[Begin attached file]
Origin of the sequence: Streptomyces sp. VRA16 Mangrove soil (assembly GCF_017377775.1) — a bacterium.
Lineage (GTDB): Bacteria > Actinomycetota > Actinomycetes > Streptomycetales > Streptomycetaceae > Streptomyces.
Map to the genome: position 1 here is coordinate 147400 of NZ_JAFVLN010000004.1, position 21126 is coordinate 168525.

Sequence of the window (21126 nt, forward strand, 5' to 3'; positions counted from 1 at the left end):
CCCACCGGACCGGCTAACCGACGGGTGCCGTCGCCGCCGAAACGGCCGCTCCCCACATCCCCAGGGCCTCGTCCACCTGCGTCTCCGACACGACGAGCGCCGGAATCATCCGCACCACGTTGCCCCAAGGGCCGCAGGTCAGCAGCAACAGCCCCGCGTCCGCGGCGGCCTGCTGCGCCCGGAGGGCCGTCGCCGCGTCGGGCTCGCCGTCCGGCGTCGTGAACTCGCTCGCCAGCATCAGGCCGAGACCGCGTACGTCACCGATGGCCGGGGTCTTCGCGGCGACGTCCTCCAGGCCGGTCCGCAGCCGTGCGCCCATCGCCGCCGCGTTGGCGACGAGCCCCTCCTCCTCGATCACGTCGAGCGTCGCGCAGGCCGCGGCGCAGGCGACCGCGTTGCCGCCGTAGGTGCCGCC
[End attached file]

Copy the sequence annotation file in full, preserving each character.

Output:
Origin of the sequence: Streptomyces sp. VRA16 Mangrove soil (assembly GCF_017377775.1) — a bacterium.
Lineage (GTDB): Bacteria > Actinomycetota > Actinomycetes > Streptomycetales > Streptomycetaceae > Streptomyces.
Map to the genome: position 1 here is coordinate 147400 of NZ_JAFVLN010000004.1, position 21126 is coordinate 168525.

Sequence of the window (21126 nt, forward strand, 5' to 3'; positions counted from 1 at the left end):
CCCACCGGACCGGCTAACCGACGGGTGCCGTCGCCGCCGAAACGGCCGCTCCCCACATCCCCAGGGCCTCGTCCACCTGCGTCTCCGACACGACGAGCGCCGGAATCATCCGCACCACGTTGCCCCAAGGGCCGCAGGTCAGCAGCAACAGCCCCGCGTCCGCGGCGGCCTGCTGCGCCCGGAGGGCCGTCGCCGCGTCGGGCTCGCCGTCCGGCGTCGTGAACTCGCTCGCCAGCATCAGGCCGAGACCGCGTACGTCACCGATGGCCGGGGTCTTCGCGGCGACGTCCTCCAGGCCGGTCCGCAGCCGTGCGCCCATCGCCGCCGCGTTGGCGACGAGCCCCTCCTCCTCGATCACGTCGAGCGTCGCGCAGGCCGCGGCGCAGGCGACCGCGTTGCCGCCGTAGGTGCCGCC